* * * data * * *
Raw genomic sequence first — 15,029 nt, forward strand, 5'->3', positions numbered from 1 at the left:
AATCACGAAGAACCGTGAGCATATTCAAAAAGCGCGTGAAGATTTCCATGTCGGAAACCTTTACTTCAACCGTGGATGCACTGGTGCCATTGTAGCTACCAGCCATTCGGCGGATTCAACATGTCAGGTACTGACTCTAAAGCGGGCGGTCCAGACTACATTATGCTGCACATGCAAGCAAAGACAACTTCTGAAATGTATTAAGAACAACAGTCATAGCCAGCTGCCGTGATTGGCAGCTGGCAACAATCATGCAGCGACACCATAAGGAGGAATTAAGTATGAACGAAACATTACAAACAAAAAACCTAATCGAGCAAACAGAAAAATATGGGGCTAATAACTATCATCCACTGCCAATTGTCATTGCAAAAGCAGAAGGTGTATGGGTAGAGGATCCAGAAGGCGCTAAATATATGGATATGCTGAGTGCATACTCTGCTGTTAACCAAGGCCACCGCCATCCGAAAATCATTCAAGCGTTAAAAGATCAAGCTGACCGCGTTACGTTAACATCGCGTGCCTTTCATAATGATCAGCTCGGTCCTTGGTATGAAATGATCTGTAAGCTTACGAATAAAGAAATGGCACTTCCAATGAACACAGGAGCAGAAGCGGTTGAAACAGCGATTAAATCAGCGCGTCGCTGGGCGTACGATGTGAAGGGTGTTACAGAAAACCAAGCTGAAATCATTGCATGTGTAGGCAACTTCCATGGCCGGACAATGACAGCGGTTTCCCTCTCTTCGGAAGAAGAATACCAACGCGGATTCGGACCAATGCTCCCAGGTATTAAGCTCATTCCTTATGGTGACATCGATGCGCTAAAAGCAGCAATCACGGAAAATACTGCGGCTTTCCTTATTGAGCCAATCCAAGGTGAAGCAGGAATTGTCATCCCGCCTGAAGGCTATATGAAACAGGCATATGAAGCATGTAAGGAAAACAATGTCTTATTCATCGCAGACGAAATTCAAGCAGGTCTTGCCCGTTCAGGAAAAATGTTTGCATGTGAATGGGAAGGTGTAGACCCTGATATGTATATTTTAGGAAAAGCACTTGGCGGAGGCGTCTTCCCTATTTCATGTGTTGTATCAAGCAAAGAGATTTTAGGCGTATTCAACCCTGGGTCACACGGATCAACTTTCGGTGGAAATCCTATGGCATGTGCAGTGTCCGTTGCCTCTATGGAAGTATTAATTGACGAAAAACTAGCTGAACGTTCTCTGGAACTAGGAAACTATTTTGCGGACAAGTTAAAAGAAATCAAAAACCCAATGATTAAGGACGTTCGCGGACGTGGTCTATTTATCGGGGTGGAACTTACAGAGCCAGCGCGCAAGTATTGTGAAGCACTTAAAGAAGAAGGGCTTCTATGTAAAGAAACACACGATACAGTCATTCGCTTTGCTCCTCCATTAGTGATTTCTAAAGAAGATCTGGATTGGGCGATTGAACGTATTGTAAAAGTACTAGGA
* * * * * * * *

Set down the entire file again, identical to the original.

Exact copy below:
Raw genomic sequence first — 15,029 nt, forward strand, 5'->3', positions numbered from 1 at the left:
AATCACGAAGAACCGTGAGCATATTCAAAAAGCGCGTGAAGATTTCCATGTCGGAAACCTTTACTTCAACCGTGGATGCACTGGTGCCATTGTAGCTACCAGCCATTCGGCGGATTCAACATGTCAGGTACTGACTCTAAAGCGGGCGGTCCAGACTACATTATGCTGCACATGCAAGCAAAGACAACTTCTGAAATGTATTAAGAACAACAGTCATAGCCAGCTGCCGTGATTGGCAGCTGGCAACAATCATGCAGCGACACCATAAGGAGGAATTAAGTATGAACGAAACATTACAAACAAAAAACCTAATCGAGCAAACAGAAAAATATGGGGCTAATAACTATCATCCACTGCCAATTGTCATTGCAAAAGCAGAAGGTGTATGGGTAGAGGATCCAGAAGGCGCTAAATATATGGATATGCTGAGTGCATACTCTGCTGTTAACCAAGGCCACCGCCATCCGAAAATCATTCAAGCGTTAAAAGATCAAGCTGACCGCGTTACGTTAACATCGCGTGCCTTTCATAATGATCAGCTCGGTCCTTGGTATGAAATGATCTGTAAGCTTACGAATAAAGAAATGGCACTTCCAATGAACACAGGAGCAGAAGCGGTTGAAACAGCGATTAAATCAGCGCGTCGCTGGGCGTACGATGTGAAGGGTGTTACAGAAAACCAAGCTGAAATCATTGCATGTGTAGGCAACTTCCATGGCCGGACAATGACAGCGGTTTCCCTCTCTTCGGAAGAAGAATACCAACGCGGATTCGGACCAATGCTCCCAGGTATTAAGCTCATTCCTTATGGTGACATCGATGCGCTAAAAGCAGCAATCACGGAAAATACTGCGGCTTTCCTTATTGAGCCAATCCAAGGTGAAGCAGGAATTGTCATCCCGCCTGAAGGCTATATGAAACAGGCATATGAAGCATGTAAGGAAAACAATGTCTTATTCATCGCAGACGAAATTCAAGCAGGTCTTGCCCGTTCAGGAAAAATGTTTGCATGTGAATGGGAAGGTGTAGACCCTGATATGTATATTTTAGGAAAAGCACTTGGCGGAGGCGTCTTCCCTATTTCATGTGTTGTATCAAGCAAAGAGATTTTAGGCGTATTCAACCCTGGGTCACACGGATCAACTTTCGGTGGAAATCCTATGGCATGTGCAGTGTCCGTTGCCTCTATGGAAGTATTAATTGACGAAAAACTAGCTGAACGTTCTCTGGAACTAGGAAACTATTTTGCGGACAAGTTAAAAGAAATCAAAAACCCAATGATTAAGGACGTTCGCGGACGTGGTCTATTTATCGGGGTGGAACTTACAGAGCCAGCGCGCAAGTATTGTGAAGCACTTAAAGAAGAAGGGCTTCTATGTAAAGAAACACACGATACAGTCATTCGCTTTGCTCCTCCATTAGTGATTTCTAAAGAAGATCTGGATTGGGCGATTGAACGTATTGTAAAAGTACTAGGA